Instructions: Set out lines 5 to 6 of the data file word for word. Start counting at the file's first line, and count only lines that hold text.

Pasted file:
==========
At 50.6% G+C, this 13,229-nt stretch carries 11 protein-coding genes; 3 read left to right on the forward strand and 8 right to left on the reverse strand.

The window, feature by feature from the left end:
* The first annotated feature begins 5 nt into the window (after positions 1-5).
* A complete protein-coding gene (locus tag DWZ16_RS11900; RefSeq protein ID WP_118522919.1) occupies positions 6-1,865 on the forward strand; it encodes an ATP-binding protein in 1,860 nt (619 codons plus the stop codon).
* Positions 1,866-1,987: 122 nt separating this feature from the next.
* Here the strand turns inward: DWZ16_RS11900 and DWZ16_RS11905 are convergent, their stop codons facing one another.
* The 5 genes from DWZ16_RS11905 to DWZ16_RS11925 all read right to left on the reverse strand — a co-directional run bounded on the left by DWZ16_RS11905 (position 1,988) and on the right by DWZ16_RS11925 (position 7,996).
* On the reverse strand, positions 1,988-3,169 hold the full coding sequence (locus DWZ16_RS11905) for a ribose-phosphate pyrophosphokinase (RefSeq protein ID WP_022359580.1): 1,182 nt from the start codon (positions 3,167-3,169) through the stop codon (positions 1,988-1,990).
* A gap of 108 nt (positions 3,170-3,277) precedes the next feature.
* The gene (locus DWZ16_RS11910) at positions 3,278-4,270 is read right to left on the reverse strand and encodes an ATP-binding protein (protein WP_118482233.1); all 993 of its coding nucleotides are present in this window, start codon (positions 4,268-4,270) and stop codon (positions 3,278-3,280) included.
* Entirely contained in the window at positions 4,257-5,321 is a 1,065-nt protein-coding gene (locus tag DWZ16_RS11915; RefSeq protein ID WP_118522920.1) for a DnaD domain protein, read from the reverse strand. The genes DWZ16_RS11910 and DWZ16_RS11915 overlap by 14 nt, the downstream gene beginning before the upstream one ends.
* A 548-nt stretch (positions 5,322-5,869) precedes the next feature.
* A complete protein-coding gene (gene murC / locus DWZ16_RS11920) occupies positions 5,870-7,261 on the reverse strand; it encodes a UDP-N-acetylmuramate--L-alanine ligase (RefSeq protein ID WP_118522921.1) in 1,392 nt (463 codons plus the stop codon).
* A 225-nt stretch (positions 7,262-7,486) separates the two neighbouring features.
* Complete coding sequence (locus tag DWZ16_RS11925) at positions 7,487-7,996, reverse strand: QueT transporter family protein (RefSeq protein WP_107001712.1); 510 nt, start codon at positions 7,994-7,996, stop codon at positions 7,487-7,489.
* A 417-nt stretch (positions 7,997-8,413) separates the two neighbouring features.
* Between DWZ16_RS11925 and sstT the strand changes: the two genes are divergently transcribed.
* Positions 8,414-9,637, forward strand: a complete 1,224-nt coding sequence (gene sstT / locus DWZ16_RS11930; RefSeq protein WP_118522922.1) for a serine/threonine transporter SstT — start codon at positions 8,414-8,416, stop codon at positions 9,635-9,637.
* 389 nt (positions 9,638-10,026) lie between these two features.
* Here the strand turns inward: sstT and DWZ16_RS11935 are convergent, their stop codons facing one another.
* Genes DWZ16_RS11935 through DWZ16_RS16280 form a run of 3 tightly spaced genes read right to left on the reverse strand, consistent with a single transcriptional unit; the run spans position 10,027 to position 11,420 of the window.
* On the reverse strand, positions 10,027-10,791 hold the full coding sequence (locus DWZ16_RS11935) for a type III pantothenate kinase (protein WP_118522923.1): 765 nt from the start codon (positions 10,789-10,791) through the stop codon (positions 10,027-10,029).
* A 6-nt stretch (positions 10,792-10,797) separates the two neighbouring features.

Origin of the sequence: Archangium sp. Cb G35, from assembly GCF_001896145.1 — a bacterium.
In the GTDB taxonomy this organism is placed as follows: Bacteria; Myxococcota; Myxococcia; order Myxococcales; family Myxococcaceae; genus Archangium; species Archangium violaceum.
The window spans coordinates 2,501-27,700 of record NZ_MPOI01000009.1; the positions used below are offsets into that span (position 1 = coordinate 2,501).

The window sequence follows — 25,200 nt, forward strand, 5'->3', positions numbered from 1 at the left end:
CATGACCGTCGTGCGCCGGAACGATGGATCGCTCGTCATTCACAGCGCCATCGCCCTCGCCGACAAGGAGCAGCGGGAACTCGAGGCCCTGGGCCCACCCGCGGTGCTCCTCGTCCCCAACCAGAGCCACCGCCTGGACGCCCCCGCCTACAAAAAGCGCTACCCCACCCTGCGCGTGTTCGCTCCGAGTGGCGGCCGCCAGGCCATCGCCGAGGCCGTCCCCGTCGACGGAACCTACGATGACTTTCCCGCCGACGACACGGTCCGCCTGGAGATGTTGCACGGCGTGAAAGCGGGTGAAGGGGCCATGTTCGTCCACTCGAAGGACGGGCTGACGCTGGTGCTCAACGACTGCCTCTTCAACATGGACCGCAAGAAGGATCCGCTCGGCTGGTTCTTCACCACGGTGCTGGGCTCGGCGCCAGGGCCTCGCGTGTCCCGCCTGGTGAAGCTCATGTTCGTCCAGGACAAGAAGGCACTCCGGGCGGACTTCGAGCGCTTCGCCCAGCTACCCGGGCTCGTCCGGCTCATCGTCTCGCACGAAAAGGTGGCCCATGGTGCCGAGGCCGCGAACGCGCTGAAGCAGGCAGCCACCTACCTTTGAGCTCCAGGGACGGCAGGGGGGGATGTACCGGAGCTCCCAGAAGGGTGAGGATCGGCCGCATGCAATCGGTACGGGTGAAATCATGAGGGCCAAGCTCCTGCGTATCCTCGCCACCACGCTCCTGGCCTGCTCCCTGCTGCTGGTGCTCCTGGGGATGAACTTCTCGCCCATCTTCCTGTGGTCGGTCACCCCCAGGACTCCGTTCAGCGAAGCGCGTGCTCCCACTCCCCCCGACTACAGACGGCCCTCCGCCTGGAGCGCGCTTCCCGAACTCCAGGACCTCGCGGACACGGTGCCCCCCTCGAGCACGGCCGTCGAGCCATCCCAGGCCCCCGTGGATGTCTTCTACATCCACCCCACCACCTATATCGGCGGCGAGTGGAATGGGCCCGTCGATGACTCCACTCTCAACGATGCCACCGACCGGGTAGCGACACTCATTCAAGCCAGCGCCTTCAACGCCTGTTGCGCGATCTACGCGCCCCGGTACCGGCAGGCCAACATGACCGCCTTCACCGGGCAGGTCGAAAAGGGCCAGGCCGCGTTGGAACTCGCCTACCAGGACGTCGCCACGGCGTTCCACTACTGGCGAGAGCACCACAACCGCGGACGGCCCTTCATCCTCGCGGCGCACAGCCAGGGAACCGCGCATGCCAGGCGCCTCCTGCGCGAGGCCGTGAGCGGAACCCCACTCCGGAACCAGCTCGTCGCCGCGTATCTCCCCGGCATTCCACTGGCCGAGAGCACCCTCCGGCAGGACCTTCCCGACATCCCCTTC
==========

* Positions 1,866-1,987: 122 nt separating this feature from the next.
* Here the strand turns inward: DWZ16_RS11900 and DWZ16_RS11905 are convergent, their stop codons facing one another.